Preferred syntax for the docstrings

Chris Rebert clp2 at
Thu Mar 19 14:32:14 CET 2009

On Thu, Mar 19, 2009 at 6:26 AM, Luis Zarrabeitia <kyrie at> wrote:
> What's the preferred style to document code in python? I usually do something
> like this:
> ===
> def somefunction(arg1, arg2, out = sys.stdout):
>    """ This function does blahblablha with the string arg1, using
>    the tuple of ints arg2 as the control sequence, and prints the
>    result to out (defaults to sys.stdout) """
> ===
> That seems sub-optimal, I can't rapidly see what are you expecting from the
> arguments or the return value. I've seen some docstrings with the style
> ===
> def somefunction(arg1, ar2, out = sys.stdout):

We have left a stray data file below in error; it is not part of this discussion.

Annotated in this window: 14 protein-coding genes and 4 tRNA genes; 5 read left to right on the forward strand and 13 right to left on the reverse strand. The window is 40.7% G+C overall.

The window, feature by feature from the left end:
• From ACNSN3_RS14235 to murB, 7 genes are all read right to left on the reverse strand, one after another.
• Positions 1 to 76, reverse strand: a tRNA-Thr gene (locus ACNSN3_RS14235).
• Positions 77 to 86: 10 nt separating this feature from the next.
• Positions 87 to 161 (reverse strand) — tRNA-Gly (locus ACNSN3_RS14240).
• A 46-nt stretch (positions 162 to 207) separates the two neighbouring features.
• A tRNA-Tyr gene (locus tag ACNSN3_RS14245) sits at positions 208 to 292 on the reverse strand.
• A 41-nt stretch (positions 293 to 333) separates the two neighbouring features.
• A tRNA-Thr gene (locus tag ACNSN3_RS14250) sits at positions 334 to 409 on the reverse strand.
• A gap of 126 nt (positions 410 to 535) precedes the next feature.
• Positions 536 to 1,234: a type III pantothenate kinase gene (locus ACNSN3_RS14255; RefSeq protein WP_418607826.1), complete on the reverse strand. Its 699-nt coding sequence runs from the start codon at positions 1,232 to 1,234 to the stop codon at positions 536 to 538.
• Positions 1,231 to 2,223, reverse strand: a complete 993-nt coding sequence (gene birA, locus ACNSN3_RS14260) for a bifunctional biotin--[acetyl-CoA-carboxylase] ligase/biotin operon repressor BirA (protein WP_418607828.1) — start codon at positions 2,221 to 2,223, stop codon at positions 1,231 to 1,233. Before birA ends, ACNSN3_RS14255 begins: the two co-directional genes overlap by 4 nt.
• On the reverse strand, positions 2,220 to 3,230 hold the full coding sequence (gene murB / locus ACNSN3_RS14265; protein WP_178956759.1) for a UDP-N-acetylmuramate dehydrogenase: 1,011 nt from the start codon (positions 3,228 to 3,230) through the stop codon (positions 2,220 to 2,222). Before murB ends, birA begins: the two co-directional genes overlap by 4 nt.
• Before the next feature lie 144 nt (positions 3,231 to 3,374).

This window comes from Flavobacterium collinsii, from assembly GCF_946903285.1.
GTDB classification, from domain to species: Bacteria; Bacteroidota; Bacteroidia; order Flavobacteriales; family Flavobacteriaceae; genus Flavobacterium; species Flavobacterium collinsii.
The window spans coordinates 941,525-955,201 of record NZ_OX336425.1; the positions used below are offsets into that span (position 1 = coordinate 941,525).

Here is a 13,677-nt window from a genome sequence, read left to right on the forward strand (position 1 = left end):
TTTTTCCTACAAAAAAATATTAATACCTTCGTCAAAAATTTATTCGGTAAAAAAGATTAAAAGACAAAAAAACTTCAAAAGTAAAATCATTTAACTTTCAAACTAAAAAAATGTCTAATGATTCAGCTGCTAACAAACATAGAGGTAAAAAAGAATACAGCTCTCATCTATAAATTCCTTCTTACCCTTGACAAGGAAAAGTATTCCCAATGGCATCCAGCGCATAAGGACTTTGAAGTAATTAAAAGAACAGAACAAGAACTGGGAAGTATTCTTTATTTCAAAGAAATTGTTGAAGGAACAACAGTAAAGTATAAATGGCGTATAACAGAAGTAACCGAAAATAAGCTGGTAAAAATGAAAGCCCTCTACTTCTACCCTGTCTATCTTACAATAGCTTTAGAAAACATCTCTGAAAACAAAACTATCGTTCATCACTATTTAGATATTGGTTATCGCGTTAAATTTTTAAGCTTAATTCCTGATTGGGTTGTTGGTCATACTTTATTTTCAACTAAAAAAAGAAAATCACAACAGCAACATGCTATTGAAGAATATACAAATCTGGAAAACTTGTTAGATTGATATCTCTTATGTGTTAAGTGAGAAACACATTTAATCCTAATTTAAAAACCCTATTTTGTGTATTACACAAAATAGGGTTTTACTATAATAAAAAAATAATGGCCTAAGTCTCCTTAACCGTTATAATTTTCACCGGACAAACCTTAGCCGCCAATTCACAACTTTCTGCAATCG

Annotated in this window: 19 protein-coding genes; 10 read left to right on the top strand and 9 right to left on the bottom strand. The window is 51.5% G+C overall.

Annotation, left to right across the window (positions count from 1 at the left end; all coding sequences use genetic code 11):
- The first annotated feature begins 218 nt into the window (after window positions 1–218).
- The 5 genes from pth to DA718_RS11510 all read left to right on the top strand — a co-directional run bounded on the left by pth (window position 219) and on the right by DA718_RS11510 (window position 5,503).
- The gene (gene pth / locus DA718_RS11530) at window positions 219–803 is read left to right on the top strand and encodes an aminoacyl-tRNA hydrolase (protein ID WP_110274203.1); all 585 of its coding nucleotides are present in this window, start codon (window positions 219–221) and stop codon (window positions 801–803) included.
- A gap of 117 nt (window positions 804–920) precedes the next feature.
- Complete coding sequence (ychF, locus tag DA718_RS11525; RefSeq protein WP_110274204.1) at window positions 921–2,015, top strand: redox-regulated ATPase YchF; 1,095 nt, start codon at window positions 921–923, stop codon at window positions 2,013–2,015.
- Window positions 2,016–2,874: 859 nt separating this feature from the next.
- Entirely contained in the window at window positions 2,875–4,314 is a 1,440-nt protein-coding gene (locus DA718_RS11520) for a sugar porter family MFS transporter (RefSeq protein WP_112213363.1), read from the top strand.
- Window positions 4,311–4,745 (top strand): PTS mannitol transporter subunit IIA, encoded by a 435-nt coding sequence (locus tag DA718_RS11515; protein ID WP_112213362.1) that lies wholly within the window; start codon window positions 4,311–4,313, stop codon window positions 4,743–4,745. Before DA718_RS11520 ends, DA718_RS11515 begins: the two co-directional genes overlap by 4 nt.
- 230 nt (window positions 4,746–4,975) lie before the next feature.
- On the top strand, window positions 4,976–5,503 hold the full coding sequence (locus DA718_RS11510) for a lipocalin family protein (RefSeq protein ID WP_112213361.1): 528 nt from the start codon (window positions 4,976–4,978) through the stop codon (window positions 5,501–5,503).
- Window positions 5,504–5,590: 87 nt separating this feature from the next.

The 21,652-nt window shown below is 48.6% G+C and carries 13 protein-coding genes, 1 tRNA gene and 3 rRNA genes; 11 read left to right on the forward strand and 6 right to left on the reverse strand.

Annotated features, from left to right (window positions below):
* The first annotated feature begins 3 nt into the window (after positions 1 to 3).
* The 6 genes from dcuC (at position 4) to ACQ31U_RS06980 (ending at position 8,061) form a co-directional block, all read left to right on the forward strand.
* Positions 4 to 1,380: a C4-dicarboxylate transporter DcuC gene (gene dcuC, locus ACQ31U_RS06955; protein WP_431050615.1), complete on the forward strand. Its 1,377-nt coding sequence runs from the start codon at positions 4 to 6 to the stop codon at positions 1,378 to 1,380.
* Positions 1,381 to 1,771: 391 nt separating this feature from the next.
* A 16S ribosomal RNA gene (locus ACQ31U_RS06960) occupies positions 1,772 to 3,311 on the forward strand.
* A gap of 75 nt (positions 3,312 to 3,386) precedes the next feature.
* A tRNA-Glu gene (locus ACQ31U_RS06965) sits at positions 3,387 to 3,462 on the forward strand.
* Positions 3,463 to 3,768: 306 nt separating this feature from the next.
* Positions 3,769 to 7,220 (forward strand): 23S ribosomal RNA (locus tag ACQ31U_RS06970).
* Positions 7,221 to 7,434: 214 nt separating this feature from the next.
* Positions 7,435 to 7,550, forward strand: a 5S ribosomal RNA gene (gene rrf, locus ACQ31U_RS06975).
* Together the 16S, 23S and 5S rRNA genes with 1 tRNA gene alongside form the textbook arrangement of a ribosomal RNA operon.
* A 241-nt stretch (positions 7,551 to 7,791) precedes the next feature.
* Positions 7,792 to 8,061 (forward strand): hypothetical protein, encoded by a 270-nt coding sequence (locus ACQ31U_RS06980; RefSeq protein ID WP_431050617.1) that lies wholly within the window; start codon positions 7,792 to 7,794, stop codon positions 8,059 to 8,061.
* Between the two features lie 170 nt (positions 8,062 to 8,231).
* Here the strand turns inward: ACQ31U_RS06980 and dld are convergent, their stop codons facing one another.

>    """ brief description, possibly involving <some symbol>arg1, <some symbol>
>        arg2 and <some symbol> arg3>
>        <some symbol> arg1: string, some description
>        ...
>    """
> ===
> I guess there are several languages for writing the docstring. The question is,
> which is the preferred one in python, and where can I learn the syntax? (the one
> that python documentation viewers understand better? the one used by the
> stdlib?) How should/in what order should I write the docs? (brief description,
> argument types, return type, followed perhaps by some doctests).

It's pretty subjective based on which documentation generator you use
(or if you don't use one at all, just your personal style), but
personally I'd recommend reStructuredText and Sphinx
( since they're used for the std lib's very
spiffy new docs. See the Sphinx homepage for how to learn the syntax.


I have a blog:

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